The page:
With 14-man Scotland trailing 17-20 heading into the final quarter, things looked bleak, yet they rallied and won a scrum in front of Wales' posts. When the ball was moved right, Hogg burst into the line, rounded Owen Watkin and smashed through Nick Tompkins to go over in the corner, Russell's touchline conversion gave Scotland a 24-20 lead with 15 minutes remaining.
But the lack of control Scotland had shown all match was to be their undoing. From possession in their own half, Wales moved the ball to Rees-Zammit on the wing. The youngster sped down the flank, outpaced the cover and chipped ahead before touching down to give Wales a remarkable one-point lead with 10 minutes to go. When Liam Williams smashed a kick 60 metres into touch to relieve Scotland's final all-out assault, it was all over.
Scores Halfpenny 0-3 pen; Russell 3-3 pen; Graham 8-3 try; Russell 10-3 con; Hogg 15-3 try; Russell 17-3 con; Rees-Zammit 17-8 try; L Williams 17-13 try; Sheedy 17-15 con; W Jones 17-20 try; Hogg 22-20 try; Russell 24-20 con; Rees-Zammit 24-25 try.
FULL TIME! Scotland 24 Wales 25
What a win for Wayne Pivac's side who fought back from 14 points down in the first half to squeak home in a thriller. Louis Rees-Zammit's second try was worthy of winning any game. Disappointing for Scotland who will wonder what might have been after Zander Fagerson's red card left them playing with 14 men for the last half-hour.
RED CARD! 54 mins: Scotland 17 Wales 15
Massive moment! After a long TMO check Zander Fagerson is sent off. He charged into the ruck and cleared out Wyn Jones without wrapping his arms. He was just trying to drive the Welshman off the ball but did connect with the head. Scotland down to 14 for the last half hour.
TRY! 38 mins: Scotland 17 Wales 8
Wales win the line-out and start to maul, winning a penalty advantage. They have a free shot and decide to move it wide - Tomkins shovels to Williams, who spreads further to Rees-Zammit. He has one man to beat and does so with ease, stepping inside and diving over. Lovely finish! Biggar misses the conversion.
33 mins: Scotland 17 Wales 3
Louis Rees-Zammit was the match-winner for Wales against Ireland last week. Sam Warburton has been waxing lyrical about the Gloucester wing's natural pace and the ease with which he has taken to international rugby. Here's what the man they call "Rees lightning" had to say when he spoke to Telegraph Sport last year.
Halaholo backed to make big impact
The Auckland-born centre was denied his debut by injury in 2019 but now he could make his first appearance from the bench after being picked ahead of Jamie Roberts. Ben Coles has chronicled Halaholo's rise through the ranks.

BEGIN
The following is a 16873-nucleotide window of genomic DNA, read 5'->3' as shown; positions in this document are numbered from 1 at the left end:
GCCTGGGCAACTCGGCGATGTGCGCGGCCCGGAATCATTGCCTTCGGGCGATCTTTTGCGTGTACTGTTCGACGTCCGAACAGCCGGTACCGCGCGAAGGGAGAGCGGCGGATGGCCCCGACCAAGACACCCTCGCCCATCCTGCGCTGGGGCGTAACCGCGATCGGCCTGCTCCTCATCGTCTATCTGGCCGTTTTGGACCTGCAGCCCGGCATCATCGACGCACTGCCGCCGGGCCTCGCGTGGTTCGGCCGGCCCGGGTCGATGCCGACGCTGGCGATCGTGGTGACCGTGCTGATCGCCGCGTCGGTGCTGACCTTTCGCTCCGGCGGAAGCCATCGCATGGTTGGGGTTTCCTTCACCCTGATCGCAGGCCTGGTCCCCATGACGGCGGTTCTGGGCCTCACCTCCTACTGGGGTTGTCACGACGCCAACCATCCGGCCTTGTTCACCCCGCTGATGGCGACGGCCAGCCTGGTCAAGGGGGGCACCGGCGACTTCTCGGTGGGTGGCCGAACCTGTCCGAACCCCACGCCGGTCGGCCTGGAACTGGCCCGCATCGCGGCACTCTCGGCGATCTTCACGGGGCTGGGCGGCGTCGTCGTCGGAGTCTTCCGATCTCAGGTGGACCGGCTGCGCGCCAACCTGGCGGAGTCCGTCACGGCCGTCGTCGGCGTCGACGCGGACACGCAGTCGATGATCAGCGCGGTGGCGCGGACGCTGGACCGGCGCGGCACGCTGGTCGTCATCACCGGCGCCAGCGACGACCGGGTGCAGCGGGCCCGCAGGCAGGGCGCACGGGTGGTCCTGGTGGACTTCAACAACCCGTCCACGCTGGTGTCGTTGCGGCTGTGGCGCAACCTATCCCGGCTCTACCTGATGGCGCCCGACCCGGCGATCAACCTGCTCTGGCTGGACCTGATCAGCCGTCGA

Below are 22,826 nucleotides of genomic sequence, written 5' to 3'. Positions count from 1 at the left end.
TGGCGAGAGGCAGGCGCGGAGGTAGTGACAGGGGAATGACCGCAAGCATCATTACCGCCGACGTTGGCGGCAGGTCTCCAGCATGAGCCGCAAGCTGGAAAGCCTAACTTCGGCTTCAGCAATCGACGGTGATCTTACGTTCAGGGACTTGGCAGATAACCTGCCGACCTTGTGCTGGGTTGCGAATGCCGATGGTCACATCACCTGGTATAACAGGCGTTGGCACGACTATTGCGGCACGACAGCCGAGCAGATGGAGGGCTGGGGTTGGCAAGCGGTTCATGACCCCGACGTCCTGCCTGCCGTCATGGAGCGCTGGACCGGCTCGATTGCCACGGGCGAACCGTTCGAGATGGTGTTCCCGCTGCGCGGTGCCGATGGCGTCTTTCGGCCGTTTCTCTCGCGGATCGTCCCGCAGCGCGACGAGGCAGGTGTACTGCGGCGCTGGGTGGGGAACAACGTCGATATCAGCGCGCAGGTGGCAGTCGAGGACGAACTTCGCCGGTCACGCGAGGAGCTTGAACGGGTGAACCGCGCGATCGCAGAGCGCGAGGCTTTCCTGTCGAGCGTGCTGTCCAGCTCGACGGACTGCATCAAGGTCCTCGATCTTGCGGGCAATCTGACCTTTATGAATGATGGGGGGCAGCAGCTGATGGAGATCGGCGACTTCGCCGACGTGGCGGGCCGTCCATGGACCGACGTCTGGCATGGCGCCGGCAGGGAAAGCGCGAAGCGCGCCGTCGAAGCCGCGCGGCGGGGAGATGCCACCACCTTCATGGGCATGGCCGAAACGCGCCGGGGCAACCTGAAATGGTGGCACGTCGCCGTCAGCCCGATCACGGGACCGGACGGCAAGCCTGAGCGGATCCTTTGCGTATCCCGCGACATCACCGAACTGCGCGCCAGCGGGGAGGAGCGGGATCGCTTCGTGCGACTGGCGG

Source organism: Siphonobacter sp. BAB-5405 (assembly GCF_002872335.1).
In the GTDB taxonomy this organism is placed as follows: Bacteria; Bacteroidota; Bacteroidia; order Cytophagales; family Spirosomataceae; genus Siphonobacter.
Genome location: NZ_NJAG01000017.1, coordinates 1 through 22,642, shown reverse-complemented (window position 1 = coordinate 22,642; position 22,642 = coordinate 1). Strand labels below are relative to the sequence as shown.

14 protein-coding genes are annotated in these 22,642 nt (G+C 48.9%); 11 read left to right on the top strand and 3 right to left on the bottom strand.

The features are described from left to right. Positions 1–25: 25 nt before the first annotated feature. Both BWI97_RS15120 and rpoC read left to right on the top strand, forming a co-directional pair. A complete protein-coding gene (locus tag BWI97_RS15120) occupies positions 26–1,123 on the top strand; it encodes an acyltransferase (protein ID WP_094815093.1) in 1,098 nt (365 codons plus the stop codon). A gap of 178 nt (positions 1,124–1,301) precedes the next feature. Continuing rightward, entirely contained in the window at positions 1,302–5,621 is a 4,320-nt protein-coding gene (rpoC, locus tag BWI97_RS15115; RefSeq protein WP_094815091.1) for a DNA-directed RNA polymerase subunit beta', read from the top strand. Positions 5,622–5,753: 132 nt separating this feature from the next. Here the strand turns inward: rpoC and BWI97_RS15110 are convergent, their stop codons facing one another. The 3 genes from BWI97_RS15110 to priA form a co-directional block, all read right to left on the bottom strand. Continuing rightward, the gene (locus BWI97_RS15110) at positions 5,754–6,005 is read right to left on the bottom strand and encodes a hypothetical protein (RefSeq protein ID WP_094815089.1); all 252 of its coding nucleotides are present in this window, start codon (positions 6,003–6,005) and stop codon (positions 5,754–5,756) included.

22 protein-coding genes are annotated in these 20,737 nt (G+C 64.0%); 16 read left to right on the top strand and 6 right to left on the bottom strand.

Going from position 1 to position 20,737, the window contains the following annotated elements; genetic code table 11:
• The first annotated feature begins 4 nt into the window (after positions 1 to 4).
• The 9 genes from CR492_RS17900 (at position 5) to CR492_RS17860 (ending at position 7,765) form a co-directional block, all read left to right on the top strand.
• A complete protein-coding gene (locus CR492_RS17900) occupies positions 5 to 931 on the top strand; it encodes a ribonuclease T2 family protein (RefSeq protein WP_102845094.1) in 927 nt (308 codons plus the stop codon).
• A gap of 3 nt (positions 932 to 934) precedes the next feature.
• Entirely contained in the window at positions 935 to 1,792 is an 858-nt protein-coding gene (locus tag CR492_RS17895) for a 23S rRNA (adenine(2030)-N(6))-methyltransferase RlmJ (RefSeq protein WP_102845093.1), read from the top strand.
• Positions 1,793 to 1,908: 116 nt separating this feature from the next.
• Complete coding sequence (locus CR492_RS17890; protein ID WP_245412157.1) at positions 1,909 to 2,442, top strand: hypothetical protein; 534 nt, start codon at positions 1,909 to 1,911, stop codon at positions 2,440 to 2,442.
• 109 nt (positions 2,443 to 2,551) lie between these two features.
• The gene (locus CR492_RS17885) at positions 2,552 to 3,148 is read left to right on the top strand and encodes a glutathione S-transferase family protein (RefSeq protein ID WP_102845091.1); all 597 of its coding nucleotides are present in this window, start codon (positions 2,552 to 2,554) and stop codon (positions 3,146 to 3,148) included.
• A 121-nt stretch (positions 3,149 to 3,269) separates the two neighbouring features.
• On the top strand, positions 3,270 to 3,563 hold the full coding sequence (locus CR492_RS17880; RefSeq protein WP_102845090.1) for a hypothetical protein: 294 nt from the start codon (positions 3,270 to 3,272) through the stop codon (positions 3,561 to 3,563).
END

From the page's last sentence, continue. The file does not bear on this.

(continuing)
Was Scotland's dominant win at Twickenham a one-off? Or the launchpad for an improving side to make a tilt at the Six Nations title? Telegraph Sport takes an in-depth look at Gregor Townsend's squad here.
Scotland will be looking to back up their historic win at Twickenham last weekend with another strong showing against injury-ravaged Wales. Gregor Townsend's men would make more history with a win at Murrayfield this afternoon, as Scotland have never won their first two games since this tournament became the Six Nations.
The last time Scotland won their opening two games was in the 1996 Five Nations, when they were famously beaten by England at Murrayfield in their final fixture and denied a Grand Slam. If they do get another win today then talk of a Triple Crown and even a first Six Nations title will undoubtedly start hotting up.
But Townsend aimed to keep things low-key in the build-up to today's clash; outlining the importance - and the difficulty - of being able to string back-to-back performances together.
He said: "The growth has to be backing up big performances, being consistent, being tough to beat. If you look back over the last few years, that’s something we’ve not always done, but I think we’ve shown that we’re tough to beat. If we can get that consistency of performance, we can be a match for anybody in this championship.”
Over the past fortnight Wales have picked up eight injuries and had one player suspended for breaking their Covid-19 bubble, losing a quarter of the 36-man squad named by head coach Wayne Pivac last month.
They lost three blindside flankers – Dan Lydiate, Josh Navidi and Macleod – within four days. George North’s 100th cap will have to wait, too, after an injury to his foot. There are five changes to today’s starting XV to face Scotland from the side who edged past 14-man Ireland last Sunday.
But they will still be able to start an experienced side, including the likes of Ken Owens, Tomas Francis, Alun Wyn Jones, Justin Tipuric, Taulupe Faletau, Gareth Davies, Dan Biggar, Liam Williams and Leigh Halfpenny.
And the selection of uncapped Willis Halaholo on the bench allies some youth to that experienced core.